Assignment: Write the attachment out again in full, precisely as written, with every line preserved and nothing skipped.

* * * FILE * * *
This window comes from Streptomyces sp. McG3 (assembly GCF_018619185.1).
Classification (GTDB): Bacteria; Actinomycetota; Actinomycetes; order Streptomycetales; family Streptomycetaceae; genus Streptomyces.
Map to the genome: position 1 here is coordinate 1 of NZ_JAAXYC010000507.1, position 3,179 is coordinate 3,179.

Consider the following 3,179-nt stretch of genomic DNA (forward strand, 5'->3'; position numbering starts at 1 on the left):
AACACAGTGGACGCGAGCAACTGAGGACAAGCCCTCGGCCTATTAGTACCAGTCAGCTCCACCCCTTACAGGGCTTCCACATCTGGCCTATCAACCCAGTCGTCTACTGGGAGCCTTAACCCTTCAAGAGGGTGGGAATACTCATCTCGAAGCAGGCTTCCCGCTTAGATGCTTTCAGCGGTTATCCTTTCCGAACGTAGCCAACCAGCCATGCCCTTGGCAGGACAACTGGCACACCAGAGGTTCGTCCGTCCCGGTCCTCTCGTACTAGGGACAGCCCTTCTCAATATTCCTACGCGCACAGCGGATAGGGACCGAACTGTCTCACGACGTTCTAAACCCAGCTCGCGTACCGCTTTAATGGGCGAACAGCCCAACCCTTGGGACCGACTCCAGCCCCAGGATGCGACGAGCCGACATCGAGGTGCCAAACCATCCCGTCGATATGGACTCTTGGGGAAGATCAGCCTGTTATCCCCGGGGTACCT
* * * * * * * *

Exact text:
This window comes from Streptomyces sp. McG3 (assembly GCF_018619185.1).
Classification (GTDB): Bacteria; Actinomycetota; Actinomycetes; order Streptomycetales; family Streptomycetaceae; genus Streptomyces.
Map to the genome: position 1 here is coordinate 1 of NZ_JAAXYC010000507.1, position 3,179 is coordinate 3,179.

Consider the following 3,179-nt stretch of genomic DNA (forward strand, 5'->3'; position numbering starts at 1 on the left):
AACACAGTGGACGCGAGCAACTGAGGACAAGCCCTCGGCCTATTAGTACCAGTCAGCTCCACCCCTTACAGGGCTTCCACATCTGGCCTATCAACCCAGTCGTCTACTGGGAGCCTTAACCCTTCAAGAGGGTGGGAATACTCATCTCGAAGCAGGCTTCCCGCTTAGATGCTTTCAGCGGTTATCCTTTCCGAACGTAGCCAACCAGCCATGCCCTTGGCAGGACAACTGGCACACCAGAGGTTCGTCCGTCCCGGTCCTCTCGTACTAGGGACAGCCCTTCTCAATATTCCTACGCGCACAGCGGATAGGGACCGAACTGTCTCACGACGTTCTAAACCCAGCTCGCGTACCGCTTTAATGGGCGAACAGCCCAACCCTTGGGACCGACTCCAGCCCCAGGATGCGACGAGCCGACATCGAGGTGCCAAACCATCCCGTCGATATGGACTCTTGGGGAAGATCAGCCTGTTATCCCCGGGGTACCT